When homeowners want to add value to their home come time to sell, they may wonder where to start ... and where to end.
Here are some renovations that add value, and some that are not a good investment, according to a few experts.
(This article gives information about how to finance a home reno.)
Renos that make sense
Adding a room or increasing living space is one renovation that adds value, says Manjinder Grewal, a real-estate broker with Homelife Liberty Realty Inc. in Mississauga.
Finished basements with separate entrances are a huge draw for buyers, as they can generate income for the home owner using space they don’t necessarily need, Mr. Grewal says.
“In many homes, the owner can even split the basement, keeping half or a portion for their own use and still have plenty of room for a separate unit.”
Home renovations that can accommodate large or extended family living are also popular in some parts, Mr. Grewal adds.
“Canada’s cultural diversity and aging population is driving a demand for homes that can accommodate parents, in-laws and siblings. Sometimes it’s a permanent arrangement and sometimes it’s a temporary situation where, for a time, young families may live together, pool their financial resources to buy a larger home together, support each other with childcare before eventually splitting as their families grow and their children need more space,” Mr. Grewal says.
“For new immigrants having that family support in the early years when they are getting settled is extremely helpful and many are looking for homes with two master suites or an in-law suite. A home renovation that would include these extras would sell well at market.”
Charlene Kalia, a real-estate agent with Chestnut Park Real Estate in Toronto, says basement renovations now include wine cellars, theatre rooms, and jazzed up laundry rooms, making them a more valuable area of the house.
Garages are another area of the home now getting more attention as a reno project than they used to, Ms. Kalia adds. But kitchens and bathrooms continue to be among the most popular of home renovation projects, she says.
“Updated kitchens and bathrooms absolutely remain the key renovations that help a home sell and increase the value of the home. The goal is to make the home appear turnkey, to give the buyer the feeling they can move right in.”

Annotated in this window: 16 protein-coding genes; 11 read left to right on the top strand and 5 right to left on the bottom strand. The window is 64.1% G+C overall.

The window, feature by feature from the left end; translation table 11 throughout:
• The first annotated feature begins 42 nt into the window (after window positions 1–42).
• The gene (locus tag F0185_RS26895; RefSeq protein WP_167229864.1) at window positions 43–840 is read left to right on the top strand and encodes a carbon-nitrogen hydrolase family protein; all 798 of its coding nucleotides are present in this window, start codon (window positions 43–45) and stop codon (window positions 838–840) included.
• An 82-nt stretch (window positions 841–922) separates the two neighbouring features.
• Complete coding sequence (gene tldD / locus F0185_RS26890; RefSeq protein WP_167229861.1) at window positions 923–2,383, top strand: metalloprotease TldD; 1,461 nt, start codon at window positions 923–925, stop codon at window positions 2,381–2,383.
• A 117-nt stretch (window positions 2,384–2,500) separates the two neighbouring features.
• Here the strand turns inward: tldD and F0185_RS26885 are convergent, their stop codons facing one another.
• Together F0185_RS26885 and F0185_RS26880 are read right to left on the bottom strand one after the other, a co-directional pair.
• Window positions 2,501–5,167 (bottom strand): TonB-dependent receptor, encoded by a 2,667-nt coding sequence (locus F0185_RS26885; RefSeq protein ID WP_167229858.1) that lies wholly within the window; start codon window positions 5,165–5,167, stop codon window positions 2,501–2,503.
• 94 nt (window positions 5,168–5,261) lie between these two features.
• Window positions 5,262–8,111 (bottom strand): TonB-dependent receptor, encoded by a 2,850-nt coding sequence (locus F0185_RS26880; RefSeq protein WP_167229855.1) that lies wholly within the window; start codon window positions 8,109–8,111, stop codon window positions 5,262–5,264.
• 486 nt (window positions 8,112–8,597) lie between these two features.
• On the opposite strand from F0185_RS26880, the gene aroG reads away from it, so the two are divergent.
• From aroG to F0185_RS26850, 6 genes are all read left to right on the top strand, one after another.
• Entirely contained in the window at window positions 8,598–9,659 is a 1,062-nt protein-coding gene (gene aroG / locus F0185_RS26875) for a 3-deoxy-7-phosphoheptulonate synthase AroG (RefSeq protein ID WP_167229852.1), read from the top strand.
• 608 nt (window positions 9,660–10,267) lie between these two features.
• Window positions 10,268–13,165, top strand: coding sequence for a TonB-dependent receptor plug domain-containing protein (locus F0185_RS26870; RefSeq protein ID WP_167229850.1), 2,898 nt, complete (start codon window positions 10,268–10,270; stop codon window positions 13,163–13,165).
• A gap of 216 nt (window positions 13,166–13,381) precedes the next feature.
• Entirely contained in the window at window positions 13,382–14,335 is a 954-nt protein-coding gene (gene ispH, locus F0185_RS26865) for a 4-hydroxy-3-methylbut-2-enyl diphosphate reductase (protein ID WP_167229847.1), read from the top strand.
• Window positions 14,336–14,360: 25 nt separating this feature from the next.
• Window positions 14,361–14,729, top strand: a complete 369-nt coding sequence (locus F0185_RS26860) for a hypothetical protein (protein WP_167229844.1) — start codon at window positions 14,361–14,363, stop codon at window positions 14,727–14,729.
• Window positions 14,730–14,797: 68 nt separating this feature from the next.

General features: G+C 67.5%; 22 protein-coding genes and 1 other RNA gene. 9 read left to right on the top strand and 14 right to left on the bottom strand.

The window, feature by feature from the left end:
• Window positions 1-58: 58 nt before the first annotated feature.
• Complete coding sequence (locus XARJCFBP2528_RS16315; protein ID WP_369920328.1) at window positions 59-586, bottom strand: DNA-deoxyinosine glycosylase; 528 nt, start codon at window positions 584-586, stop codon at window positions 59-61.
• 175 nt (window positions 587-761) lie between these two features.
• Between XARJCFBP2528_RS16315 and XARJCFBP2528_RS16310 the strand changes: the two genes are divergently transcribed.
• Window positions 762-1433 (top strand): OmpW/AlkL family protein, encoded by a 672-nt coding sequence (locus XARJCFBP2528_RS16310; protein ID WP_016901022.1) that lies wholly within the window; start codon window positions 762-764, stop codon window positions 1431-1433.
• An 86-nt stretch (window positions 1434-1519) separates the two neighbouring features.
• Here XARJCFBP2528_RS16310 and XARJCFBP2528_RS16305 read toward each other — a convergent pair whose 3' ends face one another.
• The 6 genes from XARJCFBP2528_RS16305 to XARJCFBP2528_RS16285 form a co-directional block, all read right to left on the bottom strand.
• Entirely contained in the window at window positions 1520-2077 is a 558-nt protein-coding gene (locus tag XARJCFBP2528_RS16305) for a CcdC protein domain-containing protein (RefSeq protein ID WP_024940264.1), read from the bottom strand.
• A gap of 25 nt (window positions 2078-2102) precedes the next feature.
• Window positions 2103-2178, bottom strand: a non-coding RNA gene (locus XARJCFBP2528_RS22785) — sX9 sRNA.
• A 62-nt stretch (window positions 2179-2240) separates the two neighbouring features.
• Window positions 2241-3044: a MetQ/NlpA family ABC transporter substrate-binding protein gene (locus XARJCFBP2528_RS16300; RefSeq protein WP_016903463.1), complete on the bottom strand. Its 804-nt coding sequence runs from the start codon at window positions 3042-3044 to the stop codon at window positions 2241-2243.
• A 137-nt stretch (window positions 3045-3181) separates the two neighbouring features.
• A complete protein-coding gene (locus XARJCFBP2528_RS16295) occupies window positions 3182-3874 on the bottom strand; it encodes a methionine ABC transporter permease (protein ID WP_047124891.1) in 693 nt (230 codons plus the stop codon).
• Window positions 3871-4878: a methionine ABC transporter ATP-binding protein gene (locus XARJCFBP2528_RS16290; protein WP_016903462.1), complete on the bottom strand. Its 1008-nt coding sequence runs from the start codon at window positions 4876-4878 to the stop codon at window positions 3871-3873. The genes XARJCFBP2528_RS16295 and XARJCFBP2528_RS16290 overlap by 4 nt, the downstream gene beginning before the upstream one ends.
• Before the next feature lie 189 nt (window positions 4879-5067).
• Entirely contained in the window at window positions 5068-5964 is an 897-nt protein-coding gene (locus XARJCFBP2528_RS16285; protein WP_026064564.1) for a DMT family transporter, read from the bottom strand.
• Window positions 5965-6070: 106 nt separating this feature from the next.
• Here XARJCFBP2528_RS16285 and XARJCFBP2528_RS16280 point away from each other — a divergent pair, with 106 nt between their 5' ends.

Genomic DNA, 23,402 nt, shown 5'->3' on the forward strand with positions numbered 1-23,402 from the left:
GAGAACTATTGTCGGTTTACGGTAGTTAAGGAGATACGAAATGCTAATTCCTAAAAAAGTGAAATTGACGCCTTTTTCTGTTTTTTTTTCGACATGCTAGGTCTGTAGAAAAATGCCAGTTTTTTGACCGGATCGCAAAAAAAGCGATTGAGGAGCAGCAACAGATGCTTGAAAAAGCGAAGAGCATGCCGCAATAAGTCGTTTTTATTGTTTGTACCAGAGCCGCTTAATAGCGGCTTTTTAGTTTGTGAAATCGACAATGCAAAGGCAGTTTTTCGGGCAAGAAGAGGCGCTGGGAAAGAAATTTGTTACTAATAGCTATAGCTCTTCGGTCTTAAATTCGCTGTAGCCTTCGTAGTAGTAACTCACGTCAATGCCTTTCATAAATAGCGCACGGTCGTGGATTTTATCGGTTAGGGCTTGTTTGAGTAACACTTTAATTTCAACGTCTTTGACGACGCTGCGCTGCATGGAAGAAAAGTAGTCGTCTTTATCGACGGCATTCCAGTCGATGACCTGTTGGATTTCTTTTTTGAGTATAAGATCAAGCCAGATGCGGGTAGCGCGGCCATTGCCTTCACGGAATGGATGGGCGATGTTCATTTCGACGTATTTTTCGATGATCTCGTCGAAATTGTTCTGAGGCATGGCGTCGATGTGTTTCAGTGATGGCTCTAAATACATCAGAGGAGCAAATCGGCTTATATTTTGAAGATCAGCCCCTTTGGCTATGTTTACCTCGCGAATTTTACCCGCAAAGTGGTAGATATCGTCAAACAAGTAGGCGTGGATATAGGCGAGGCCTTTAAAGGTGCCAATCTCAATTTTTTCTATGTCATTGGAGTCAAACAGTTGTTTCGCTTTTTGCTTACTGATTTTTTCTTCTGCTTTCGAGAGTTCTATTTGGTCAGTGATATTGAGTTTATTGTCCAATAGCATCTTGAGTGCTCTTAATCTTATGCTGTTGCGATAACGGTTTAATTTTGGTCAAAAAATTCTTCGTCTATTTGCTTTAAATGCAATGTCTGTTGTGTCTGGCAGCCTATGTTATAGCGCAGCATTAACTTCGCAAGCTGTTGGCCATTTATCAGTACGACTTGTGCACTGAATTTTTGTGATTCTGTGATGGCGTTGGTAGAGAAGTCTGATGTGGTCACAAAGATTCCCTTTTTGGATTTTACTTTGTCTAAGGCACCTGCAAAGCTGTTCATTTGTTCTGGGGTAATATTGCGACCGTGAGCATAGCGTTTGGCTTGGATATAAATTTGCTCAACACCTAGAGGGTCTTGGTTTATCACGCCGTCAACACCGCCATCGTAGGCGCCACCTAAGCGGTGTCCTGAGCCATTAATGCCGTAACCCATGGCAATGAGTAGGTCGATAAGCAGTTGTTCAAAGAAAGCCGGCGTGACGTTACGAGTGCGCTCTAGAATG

Those that don’t
Tina Smith, a real-estate agent with Re/Max Hallmark Realty Ltd. in Toronto, says that swimming pools and home-theatre rooms yield only 25 to 50 per cent on your investment, meaning you only get a quarter to a half back on what you spent.
A central air conditioning installation varies widely, yielding from 25 to 75 per cent, while putting in a skylight represents a poor return on your investment, yielding zero to 25 per cent.
Ms. Smith advises putting money into tried-and-true items, such as hardwood flooring, stainless steel appliances and ceramic sinks with multifunction faucets, which remain popular with consumers.
And on the outside, landscaping can add between 7 and 15 per cent to a home’s value, with patios coming in at 12 per cent on average, says landscape design expert and HGTV host Carson Arthur, citing the results of industry studies in Canada and the United States.
Trees can have a strong impact on a home’s resale value, with an increase of up to 98 per cent, Mr. Arthur observes. A mature tree will often have an appraised value of between $1,000 and $10,000, adding even more value to your home.
If financing a reno is out of the owner’s reach before selling, there are smaller solutions.
“More often than not, painting, decluttering and staging provides the greatest value vis-à-vis dollars invested,” says Arpad Komjathy, a certified financial planner and mortgage broker in Toronto.
“In the current hot real estate market this could increase the value of the property by 5 to 10 per cent by way of attracting more interested buyers. That is the safest bet when planning to sell the property,” Mr. Komjathy says.
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